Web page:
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Older houses and lead paint?

We're house shopping and a few of the ones we REALLY like are on the older side. But the lead issue concerns me. Does anyone know the rundown on this? Can you test a place for lead? If so, how? How do you fix it if it's there? How much would it cost? Our realtor said we could just repaint but that just sounds like putting more chemicals over even worse chemicals to me. Any experience or resources on this?

Answer Question

Asked by jus1jess at 2:48 PM on Sep. 4, 2010 in Home & Garden

Level 14 (1,801 Credits)
Answers (5)
  • Our house is 117 years old, so yeah, there's lead paint in here somewhere, but we don't have any problems with it because it's been painted over, eg. sealed, by new coats of paint that are safe. The only time we need to worry about the lead paint is if the paints starts chipping off or when we remodel a room in the house, and then we just wear respirators until it's been all cleaned out (plaster replaced w/drywall or new plaster, etc.) and/or repaired. The lead in the dried paint can't really hurt you unless you ingest the paint chips or inhale paint dust as you cut through a wall or something. Heck, we've even got asbestoes ceiling tiles, but as long as we don't touch them, they're fine. However, it's going to be a b*tch when we go to remove them because of all the regulations regarding asbestos.

    Answer by mom2aspclboy at 2:55 PM on Sep. 4, 2010

  • Here's some info that might answer a few questions. It sounds like there are federal laws and state laws covering this. GL

    Answer by elizabr at 2:56 PM on Sep. 4, 2010

  • I've always lived in older houses and it's never been an issue. If the paint isn't chipping or peeling, it's not a big deal. In Chicago all kids are tested for lead if they live in certain older neighborhoods and my kids have never had a problem with it. Painting over would be a good quick fix. It would be a problem if you decided to renovate the house because that would kick up a lot of dust and particles from the paint (if you are knocking walls down.)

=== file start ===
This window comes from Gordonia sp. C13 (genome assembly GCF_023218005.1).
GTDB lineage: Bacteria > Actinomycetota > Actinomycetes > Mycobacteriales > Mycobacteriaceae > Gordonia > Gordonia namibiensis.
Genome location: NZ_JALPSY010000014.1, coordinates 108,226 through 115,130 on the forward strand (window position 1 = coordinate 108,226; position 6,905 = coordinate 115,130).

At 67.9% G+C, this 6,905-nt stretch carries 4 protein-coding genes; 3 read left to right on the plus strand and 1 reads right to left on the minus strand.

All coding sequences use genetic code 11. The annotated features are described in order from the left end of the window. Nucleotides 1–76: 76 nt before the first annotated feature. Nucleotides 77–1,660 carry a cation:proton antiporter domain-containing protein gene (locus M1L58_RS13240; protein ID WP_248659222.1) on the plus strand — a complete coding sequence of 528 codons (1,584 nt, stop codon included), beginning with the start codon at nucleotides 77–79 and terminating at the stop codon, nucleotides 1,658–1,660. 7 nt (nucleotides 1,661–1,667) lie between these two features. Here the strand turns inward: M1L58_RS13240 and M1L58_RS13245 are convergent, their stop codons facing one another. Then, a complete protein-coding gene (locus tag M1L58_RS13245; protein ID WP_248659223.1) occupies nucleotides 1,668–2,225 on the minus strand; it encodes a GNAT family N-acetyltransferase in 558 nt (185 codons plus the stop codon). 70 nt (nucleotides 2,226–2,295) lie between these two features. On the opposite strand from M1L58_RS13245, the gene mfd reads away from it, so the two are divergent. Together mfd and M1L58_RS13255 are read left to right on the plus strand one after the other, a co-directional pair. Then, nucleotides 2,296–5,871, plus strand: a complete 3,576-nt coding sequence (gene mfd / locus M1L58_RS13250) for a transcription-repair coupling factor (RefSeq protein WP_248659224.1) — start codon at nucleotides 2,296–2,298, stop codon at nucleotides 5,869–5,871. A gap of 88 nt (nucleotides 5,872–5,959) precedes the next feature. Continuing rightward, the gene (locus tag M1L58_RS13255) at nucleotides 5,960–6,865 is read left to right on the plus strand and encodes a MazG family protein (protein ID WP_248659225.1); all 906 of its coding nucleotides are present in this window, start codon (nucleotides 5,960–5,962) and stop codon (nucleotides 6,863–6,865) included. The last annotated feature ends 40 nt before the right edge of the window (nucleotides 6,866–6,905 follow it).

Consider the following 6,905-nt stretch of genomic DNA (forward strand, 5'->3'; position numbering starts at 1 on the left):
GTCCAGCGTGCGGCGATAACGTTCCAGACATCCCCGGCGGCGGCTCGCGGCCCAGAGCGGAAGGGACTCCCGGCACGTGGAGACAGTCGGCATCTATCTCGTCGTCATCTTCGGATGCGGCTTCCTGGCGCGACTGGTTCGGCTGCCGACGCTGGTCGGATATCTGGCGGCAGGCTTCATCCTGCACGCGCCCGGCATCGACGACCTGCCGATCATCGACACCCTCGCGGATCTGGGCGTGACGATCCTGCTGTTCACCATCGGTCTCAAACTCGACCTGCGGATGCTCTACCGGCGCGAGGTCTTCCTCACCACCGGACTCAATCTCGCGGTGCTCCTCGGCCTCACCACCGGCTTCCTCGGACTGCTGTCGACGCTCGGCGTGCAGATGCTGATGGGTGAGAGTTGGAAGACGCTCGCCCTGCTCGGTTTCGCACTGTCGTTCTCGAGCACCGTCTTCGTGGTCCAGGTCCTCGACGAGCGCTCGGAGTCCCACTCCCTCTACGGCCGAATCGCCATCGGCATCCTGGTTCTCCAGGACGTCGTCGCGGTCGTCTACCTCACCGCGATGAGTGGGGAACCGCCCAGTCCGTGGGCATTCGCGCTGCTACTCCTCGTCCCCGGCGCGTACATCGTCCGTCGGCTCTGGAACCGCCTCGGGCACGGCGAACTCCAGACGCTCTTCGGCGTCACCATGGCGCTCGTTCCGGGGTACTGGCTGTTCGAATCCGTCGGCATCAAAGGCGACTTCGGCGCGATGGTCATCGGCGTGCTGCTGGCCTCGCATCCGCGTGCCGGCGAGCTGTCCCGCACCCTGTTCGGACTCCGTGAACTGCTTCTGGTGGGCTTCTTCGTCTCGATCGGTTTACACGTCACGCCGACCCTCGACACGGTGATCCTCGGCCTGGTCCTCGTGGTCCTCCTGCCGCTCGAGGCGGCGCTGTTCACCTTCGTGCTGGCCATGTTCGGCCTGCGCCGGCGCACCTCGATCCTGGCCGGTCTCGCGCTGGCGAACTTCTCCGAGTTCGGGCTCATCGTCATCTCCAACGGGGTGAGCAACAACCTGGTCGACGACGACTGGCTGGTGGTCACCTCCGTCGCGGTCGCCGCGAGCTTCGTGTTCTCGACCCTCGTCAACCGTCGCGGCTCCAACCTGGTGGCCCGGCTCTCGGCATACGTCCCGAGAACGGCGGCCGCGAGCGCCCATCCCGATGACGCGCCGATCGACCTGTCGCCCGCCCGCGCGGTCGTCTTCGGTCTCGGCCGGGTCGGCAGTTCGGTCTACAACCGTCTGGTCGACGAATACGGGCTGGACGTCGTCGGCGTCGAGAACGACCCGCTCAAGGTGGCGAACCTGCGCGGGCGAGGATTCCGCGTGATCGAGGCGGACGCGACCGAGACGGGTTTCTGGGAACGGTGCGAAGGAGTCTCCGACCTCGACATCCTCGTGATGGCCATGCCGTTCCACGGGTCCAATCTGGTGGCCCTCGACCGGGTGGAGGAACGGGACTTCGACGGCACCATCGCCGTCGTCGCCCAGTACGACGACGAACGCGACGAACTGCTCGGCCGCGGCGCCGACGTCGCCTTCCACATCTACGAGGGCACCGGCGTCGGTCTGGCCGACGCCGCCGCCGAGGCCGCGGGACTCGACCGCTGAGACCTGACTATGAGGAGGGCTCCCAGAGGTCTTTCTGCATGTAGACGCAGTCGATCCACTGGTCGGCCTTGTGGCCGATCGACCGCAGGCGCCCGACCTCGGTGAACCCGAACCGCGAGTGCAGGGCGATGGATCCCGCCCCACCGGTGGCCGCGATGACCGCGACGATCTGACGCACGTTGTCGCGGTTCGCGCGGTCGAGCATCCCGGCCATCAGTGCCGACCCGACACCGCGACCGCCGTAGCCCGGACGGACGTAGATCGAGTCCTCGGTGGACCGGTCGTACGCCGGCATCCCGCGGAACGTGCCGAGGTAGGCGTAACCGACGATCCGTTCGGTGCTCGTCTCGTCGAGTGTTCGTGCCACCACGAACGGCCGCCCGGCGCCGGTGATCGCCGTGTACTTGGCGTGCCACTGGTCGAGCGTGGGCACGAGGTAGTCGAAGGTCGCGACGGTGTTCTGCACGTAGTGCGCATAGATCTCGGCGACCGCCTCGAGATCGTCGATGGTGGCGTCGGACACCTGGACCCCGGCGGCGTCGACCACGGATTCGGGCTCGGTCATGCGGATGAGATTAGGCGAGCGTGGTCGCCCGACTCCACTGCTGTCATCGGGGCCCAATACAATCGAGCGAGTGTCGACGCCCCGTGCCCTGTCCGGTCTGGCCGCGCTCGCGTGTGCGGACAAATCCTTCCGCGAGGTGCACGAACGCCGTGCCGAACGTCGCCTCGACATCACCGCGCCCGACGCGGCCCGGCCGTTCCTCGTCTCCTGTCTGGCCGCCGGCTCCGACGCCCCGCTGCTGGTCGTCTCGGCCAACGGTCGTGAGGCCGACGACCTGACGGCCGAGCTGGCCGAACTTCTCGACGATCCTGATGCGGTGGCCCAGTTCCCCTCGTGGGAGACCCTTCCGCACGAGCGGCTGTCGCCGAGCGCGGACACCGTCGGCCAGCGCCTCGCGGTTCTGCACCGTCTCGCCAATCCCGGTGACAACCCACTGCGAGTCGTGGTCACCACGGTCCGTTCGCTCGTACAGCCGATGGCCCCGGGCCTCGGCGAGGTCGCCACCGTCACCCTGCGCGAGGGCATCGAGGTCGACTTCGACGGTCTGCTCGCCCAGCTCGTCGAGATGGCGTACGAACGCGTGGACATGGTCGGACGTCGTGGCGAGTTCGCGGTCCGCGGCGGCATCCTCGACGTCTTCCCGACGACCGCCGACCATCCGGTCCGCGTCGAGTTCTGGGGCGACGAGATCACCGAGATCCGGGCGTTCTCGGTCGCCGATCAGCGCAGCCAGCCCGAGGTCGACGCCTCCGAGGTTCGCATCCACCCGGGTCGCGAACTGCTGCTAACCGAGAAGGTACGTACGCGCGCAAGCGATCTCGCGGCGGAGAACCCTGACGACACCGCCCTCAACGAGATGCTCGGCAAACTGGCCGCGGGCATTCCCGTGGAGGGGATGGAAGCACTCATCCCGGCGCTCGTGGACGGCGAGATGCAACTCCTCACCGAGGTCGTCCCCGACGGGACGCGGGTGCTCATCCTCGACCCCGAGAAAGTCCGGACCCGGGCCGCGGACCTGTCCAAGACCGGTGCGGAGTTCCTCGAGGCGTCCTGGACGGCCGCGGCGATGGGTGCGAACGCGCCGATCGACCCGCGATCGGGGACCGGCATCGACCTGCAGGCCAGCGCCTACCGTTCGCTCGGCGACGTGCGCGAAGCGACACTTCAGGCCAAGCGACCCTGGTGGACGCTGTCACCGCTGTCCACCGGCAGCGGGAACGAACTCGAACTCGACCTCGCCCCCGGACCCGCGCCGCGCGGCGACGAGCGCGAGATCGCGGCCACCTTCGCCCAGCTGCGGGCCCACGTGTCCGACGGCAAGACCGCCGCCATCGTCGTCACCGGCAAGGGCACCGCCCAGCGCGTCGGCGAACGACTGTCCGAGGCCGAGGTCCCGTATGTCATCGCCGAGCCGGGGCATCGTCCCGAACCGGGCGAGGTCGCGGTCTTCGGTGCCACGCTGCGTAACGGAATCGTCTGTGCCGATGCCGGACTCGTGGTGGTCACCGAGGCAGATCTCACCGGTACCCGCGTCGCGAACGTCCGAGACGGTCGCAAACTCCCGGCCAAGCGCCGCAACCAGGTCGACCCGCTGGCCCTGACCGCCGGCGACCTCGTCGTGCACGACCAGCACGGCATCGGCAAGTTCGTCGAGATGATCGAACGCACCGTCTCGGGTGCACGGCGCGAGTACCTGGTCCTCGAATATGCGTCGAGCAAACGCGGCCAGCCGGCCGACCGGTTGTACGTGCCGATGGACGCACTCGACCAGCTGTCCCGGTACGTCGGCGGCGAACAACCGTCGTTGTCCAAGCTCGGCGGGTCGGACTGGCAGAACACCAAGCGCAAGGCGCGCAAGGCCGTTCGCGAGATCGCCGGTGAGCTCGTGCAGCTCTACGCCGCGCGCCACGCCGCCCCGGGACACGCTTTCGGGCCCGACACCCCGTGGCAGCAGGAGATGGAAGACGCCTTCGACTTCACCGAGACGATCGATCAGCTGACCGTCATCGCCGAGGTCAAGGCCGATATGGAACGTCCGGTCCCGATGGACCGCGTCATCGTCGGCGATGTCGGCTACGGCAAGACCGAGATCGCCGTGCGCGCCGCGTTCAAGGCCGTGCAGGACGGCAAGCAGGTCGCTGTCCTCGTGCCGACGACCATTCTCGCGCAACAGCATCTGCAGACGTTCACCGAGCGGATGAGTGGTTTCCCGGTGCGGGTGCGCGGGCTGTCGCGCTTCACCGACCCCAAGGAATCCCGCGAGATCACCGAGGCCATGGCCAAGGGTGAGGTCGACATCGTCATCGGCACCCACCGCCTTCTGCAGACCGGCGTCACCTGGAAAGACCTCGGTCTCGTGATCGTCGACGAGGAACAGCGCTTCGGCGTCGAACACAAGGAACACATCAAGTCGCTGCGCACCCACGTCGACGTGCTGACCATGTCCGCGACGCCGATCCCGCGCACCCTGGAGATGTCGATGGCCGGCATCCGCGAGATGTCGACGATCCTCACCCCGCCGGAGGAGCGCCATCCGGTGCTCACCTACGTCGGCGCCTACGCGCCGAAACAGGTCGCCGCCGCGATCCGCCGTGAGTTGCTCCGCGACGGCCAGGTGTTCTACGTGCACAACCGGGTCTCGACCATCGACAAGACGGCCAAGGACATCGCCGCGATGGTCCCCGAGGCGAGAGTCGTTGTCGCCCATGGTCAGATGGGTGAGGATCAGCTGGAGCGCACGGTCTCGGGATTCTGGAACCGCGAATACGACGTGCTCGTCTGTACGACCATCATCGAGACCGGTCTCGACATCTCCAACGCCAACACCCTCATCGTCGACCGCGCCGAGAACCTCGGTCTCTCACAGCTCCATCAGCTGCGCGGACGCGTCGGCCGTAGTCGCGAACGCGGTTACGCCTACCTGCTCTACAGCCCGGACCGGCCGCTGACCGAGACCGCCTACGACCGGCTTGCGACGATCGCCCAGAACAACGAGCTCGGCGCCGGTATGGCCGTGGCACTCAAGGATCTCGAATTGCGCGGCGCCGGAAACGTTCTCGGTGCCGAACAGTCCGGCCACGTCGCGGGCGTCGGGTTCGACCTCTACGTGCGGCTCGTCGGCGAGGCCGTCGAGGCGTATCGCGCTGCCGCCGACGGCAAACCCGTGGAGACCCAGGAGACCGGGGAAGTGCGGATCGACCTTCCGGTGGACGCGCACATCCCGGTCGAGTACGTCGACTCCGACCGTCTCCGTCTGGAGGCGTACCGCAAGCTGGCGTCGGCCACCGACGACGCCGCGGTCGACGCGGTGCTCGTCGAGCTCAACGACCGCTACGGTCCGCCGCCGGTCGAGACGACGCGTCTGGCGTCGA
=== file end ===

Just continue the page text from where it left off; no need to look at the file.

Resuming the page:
Answer by justanotherjen at 3:09 PM on Sep. 4, 2010

  • We bought an older house in 1999. It was a 1955 ranch, and we renovated it. It wasn't until this year when I learned how much damage lead paint can cause. We didn't think to cover vents and turn off the furnace when we worked on our house (we were only 20 and inexperienced). We breathed lead dust for the six years we lived there. I had both of my kids tested for lead this March and have been putting them through hell ever since. I was anemic when I was pregnant, and apparently when a woman is anemic, any lead she's exposed to goes to the fetus. My youngest only lived in the house four months, but his lead levels were high. My older son lived in the house for three years, and his lead levels were more than double his brother's level. They have both been going through chelation since March. My oldest, who had very high lead levels, hasn't shown any improvement. I'm wondering now if the damage is reversible for him.

    Answer by JulieJacobKyle at 9:33 PM on Sep. 4, 2010

  • Continued.
    My youngest has shown incredible improvement. His speech has dramatically improved. We're still dealing with problems with both, but I have higher hopes for my youngest son's success as we get rid of the lead.
    After all we have been through, I can honestly say that if I could go back eleven years, I never ever would have bought that house. I'd sooner burn it to the ground than have to go through what we have.

    Answer by JulieJacobKyle at 9:35 PM on Sep. 4, 2010

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